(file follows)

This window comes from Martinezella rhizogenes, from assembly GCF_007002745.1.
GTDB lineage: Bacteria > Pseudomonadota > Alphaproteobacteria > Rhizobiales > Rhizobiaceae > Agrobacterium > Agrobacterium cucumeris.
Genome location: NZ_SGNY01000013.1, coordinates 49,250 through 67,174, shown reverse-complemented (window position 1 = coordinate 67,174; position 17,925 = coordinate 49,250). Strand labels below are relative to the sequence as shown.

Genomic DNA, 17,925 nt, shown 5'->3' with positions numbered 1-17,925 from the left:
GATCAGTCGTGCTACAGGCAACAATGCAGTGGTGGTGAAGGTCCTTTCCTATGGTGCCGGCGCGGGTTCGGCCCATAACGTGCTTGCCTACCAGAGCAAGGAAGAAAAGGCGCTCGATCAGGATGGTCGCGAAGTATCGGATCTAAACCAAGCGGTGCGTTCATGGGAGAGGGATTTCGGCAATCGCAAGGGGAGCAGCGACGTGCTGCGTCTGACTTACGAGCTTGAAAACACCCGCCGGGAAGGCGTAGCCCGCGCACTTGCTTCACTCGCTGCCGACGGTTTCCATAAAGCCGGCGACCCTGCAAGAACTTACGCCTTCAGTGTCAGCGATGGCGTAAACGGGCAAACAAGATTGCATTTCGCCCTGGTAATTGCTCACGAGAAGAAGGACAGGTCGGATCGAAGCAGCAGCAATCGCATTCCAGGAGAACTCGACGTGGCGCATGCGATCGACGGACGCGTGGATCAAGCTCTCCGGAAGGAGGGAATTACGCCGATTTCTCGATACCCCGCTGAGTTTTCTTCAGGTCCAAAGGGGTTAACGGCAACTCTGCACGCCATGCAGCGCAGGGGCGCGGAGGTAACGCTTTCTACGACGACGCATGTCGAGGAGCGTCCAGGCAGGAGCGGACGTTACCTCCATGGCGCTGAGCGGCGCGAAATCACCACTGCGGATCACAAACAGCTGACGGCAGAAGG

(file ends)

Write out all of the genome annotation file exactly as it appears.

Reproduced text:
This window comes from Martinezella rhizogenes, from assembly GCF_007002745.1.
GTDB lineage: Bacteria > Pseudomonadota > Alphaproteobacteria > Rhizobiales > Rhizobiaceae > Agrobacterium > Agrobacterium cucumeris.
Genome location: NZ_SGNY01000013.1, coordinates 49,250 through 67,174, shown reverse-complemented (window position 1 = coordinate 67,174; position 17,925 = coordinate 49,250). Strand labels below are relative to the sequence as shown.

Genomic DNA, 17,925 nt, shown 5'->3' with positions numbered 1-17,925 from the left:
GATCAGTCGTGCTACAGGCAACAATGCAGTGGTGGTGAAGGTCCTTTCCTATGGTGCCGGCGCGGGTTCGGCCCATAACGTGCTTGCCTACCAGAGCAAGGAAGAAAAGGCGCTCGATCAGGATGGTCGCGAAGTATCGGATCTAAACCAAGCGGTGCGTTCATGGGAGAGGGATTTCGGCAATCGCAAGGGGAGCAGCGACGTGCTGCGTCTGACTTACGAGCTTGAAAACACCCGCCGGGAAGGCGTAGCCCGCGCACTTGCTTCACTCGCTGCCGACGGTTTCCATAAAGCCGGCGACCCTGCAAGAACTTACGCCTTCAGTGTCAGCGATGGCGTAAACGGGCAAACAAGATTGCATTTCGCCCTGGTAATTGCTCACGAGAAGAAGGACAGGTCGGATCGAAGCAGCAGCAATCGCATTCCAGGAGAACTCGACGTGGCGCATGCGATCGACGGACGCGTGGATCAAGCTCTCCGGAAGGAGGGAATTACGCCGATTTCTCGATACCCCGCTGAGTTTTCTTCAGGTCCAAAGGGGTTAACGGCAACTCTGCACGCCATGCAGCGCAGGGGCGCGGAGGTAACGCTTTCTACGACGACGCATGTCGAGGAGCGTCCAGGCAGGAGCGGACGTTACCTCCATGGCGCTGAGCGGCGCGAAATCACCACTGCGGATCACAAACAGCTGACGGCAGAAGG